If the ELD’s display screen is not visible from the outside, officials may penalize you under Section 395.20B for the incorrect log.  If you are a driver, you may prevent this circumstance by placing the device such that the screen is viewable from outside the car.

When utilizing a portable gadget like a Smartphone, a little tilting and undocking are allowed. Mobile devices do not need to be handed over to authorized personnel for them to inspect the screen. Drivers can do this on their behalf without risking breaching the law.

3. Fail to transfer data when asked for

If a truck driver fails to transmit data from the device with an authorized enforcement officer promptly, they will be charged with no record of duty status under Section 395.8A, with a severity weight of 5.

This is just another reason to ensure that your cars are equipped with a fully working ELD that can communicate data electronically via Bluetooth or other means. Remember that while it is simple to discover economical ELDs for owners and operators, you must also ensure that they are as efficient.

4. Failure to notify a device malfunction

Drivers may incur penalties under Section 395.34A1 if they are unable to identify a problem in the device and must occasionally rely on paper logs. They must be aware of any device problems so that they may generate supporting documentation and transition to a paper record to prevent infringement.

They should be well-versed in device diagnostics and any flaws. The ELD maker can provide more information. To avoid being penalized, drivers should also submit a written notification to the fleet owner outlining any problems and provide a copy of the document to enforcement officials.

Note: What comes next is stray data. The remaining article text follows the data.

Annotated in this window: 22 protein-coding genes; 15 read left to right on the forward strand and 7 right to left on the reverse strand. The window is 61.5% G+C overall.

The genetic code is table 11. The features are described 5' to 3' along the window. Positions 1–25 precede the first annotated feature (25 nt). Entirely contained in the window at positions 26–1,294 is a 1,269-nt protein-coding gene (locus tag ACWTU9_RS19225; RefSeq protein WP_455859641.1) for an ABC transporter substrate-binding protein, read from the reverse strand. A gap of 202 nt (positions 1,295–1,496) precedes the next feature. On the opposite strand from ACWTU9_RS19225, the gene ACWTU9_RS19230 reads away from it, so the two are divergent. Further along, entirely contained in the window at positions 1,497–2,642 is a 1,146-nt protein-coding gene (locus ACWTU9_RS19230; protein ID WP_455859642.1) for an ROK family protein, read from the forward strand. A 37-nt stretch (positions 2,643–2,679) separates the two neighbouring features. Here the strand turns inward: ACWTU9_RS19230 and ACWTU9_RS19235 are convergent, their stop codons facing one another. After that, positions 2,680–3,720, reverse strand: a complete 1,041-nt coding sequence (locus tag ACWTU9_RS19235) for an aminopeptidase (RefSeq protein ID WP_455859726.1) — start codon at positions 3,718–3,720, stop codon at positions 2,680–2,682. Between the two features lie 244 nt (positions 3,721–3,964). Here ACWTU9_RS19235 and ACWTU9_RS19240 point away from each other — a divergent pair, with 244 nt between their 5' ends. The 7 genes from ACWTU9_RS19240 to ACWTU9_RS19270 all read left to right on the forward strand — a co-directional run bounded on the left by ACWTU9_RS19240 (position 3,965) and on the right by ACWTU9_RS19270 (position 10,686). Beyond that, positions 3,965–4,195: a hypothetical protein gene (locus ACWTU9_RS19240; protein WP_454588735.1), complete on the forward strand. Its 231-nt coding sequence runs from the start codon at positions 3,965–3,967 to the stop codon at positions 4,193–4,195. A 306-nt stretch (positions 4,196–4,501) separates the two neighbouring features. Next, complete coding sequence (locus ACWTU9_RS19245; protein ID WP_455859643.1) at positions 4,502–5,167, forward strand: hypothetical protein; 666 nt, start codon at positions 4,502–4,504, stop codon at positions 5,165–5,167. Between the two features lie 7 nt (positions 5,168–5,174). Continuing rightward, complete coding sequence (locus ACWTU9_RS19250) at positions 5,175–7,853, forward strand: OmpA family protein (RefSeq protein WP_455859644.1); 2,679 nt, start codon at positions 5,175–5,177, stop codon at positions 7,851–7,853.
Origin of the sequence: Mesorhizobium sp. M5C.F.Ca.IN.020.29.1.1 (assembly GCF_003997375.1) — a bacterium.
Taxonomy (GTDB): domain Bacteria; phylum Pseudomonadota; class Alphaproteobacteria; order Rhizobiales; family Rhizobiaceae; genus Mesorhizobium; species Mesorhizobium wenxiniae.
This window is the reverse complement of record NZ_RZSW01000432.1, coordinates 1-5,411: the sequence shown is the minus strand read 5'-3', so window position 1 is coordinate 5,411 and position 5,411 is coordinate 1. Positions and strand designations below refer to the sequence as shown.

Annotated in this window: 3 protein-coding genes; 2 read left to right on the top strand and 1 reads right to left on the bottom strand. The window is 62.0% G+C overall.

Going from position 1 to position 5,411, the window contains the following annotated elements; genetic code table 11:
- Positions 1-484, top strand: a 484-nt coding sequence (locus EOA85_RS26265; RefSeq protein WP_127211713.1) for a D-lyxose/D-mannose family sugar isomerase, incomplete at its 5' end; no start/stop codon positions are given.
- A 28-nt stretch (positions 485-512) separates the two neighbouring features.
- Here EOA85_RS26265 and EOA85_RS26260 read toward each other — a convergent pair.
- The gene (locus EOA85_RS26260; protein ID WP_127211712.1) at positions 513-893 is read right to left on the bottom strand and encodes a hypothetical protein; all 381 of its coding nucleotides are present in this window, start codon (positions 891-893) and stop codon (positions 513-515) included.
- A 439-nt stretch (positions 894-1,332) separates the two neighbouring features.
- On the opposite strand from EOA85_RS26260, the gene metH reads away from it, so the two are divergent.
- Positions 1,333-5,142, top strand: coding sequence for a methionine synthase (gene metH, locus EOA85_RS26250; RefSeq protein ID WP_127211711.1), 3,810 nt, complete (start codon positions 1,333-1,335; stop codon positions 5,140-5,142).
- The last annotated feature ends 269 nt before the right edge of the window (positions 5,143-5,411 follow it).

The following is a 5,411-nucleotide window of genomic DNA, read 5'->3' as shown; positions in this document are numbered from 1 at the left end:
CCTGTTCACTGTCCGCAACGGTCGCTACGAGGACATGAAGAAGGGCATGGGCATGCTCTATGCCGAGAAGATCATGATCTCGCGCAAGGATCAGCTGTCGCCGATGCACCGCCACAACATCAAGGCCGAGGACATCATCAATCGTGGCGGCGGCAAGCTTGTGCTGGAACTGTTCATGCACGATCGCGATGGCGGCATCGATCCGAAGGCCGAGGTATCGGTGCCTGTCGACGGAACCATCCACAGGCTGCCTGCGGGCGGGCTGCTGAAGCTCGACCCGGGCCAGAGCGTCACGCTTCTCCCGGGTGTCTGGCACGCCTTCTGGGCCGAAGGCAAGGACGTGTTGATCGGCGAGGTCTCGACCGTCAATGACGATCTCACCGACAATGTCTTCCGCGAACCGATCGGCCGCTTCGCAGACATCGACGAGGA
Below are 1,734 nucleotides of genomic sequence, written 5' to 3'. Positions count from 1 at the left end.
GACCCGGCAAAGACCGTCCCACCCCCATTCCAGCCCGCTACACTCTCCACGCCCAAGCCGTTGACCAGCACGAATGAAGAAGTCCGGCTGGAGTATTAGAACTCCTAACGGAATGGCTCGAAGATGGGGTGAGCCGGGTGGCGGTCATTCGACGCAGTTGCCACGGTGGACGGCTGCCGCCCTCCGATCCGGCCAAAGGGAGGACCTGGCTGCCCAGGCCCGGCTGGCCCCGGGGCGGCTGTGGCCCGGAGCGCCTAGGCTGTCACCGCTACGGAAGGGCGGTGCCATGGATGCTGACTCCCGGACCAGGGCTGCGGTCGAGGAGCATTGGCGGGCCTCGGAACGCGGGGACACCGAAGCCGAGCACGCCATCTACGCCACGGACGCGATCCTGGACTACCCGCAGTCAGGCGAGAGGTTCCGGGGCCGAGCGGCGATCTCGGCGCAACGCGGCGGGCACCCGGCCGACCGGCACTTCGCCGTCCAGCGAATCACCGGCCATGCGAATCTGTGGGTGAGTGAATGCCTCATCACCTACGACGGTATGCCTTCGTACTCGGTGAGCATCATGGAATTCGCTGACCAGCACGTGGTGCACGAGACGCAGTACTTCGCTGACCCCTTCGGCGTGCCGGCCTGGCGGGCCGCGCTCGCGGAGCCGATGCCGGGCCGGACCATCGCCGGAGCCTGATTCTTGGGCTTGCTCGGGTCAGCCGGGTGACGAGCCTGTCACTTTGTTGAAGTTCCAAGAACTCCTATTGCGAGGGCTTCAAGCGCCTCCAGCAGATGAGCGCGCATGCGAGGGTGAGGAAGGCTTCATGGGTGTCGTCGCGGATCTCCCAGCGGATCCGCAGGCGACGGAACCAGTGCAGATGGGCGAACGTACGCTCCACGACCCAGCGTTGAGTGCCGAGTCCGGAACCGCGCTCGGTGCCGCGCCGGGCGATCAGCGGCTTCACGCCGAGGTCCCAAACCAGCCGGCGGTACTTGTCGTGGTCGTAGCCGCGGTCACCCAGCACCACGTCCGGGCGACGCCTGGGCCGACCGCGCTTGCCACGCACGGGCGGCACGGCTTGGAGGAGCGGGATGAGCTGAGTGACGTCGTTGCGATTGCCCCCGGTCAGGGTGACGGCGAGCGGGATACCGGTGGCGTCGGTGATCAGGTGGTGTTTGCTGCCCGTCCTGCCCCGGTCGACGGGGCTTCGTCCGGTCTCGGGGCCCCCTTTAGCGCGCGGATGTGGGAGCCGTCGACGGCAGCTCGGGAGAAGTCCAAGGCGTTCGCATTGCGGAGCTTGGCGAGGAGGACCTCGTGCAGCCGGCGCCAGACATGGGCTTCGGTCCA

Finally, carriers must resolve any issues within 8 days. If they are unable to do so, they should seek an extension from the FMCSA Division Administrator.

5. Cannot log in or out

Before beginning their journey, every truck driver must enter their information into the hold. And log out once they’ve finished their task. If they are unable to do so, they will be charged with failure to keep a record of duty under Section 398.8A according to the ELD mandate.

As a result, fleet owners must give thorough training to truckers before allowing them to drive ELD-equipped cars, so that they develop the habit of logging in/out and not forgetting it at any cost.

6. Failure to note a malfunction that necessitates the usage of a paper log

Drivers may incur penalties under Section 395.34A1 if they fail to note any type of malfunction that requires the use of a paper log. This has a violation severity weight of 5.

To prevent this violation, all drivers must have a handbook on ELD diagnostics and malfunctions (available from the ELD vendor) and send a written notice to the carrier when a defect arises and continues to the point where the driver must convert to paper records. It is advised that a copy of this message be retained in the cab with the driver in addition to being communicated to the carrier.


Many other violations have fewer penalties and are similarly easy to avoid. Drivers should follow the instructions on their ELD to provide needed information such as addresses, shipping information, and caravan information. Drivers must also be able to present the three essential ELD documentation and validate logs in a timely way. One can find the fully updated mandate on the FMCSA website.